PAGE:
Jamaica has much of its infrastructure in coastal areas and floodplains. The Meteorological Office of Jamaica has produced computer models, hazard maps, and resources for decision makers of flood-prone regions. These resources were, before the project, based on static climate models and were becoming inadequate for current and future climate predictions. This project engaged multi-country partners to produce new climate models in data-scarce regions to build a better understanding of future climate models and disseminate the knowledge among citizens and policy makers. The success and reproducibility of this project was enabled by several practices.
- Engaging local stakeholders. This involved holding training meetings and town halls while also creating content to disseminate data which included flyers and maps of the areas at highest risk for flooding.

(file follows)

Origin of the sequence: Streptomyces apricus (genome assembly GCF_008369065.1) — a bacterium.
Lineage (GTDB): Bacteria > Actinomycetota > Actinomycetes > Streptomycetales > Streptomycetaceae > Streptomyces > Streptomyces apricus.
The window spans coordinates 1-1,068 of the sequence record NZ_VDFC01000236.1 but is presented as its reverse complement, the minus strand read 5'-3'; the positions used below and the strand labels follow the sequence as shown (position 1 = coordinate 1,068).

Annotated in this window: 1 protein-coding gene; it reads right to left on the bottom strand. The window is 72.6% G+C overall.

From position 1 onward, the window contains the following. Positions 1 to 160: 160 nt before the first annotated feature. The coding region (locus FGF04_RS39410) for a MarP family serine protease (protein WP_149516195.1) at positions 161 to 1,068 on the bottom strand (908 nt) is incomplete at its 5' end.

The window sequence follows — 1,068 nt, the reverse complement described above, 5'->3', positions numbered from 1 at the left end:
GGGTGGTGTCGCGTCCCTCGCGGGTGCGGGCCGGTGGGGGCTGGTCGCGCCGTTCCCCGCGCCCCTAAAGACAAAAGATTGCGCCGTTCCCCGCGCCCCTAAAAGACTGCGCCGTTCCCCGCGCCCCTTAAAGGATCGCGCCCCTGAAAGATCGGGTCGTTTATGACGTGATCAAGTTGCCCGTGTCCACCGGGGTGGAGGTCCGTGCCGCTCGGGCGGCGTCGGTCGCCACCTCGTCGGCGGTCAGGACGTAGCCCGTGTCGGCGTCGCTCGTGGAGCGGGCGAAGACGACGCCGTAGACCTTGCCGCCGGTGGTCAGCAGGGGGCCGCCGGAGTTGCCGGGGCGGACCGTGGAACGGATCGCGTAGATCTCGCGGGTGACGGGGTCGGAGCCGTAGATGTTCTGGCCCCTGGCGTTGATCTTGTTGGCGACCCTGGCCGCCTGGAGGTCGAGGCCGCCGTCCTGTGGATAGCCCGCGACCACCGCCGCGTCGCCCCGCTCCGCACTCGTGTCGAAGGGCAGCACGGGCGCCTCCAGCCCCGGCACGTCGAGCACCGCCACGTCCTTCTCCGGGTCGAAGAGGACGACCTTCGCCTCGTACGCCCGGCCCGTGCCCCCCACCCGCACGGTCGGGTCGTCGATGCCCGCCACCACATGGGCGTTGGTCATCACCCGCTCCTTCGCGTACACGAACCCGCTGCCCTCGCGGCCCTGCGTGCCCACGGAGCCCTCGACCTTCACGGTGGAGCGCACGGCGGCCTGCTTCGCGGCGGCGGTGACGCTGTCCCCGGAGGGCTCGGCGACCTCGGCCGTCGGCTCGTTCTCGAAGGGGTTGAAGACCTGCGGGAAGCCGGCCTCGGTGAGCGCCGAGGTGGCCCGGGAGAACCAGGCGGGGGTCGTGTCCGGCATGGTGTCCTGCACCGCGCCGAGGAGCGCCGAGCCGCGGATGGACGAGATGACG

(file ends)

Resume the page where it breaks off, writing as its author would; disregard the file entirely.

- Providing tools for policy makers. The models built in this project were specifically designed to provide policy makers at the national level with actionable data. Data from this project influenced Jamaican climate policy in 2012 to form the “State of the Jamaican Climate” report and the “Regional comprehensive disaster management strategy and programming framework”.
- Expanding measurement points. Previously the only locations with weather data were government owned buildings, such as airports. With the help of local authorities, additional data points were taken that increased the capabilities and accuracy of the models.
- Using repeatable methodology. Many Caribbean nations have most of their infrastructure sited on the coast-land and do not have large meteorological data sets. The methodology for this project was built with this in mind so that it could be easily transferable to other Caribbean islands.
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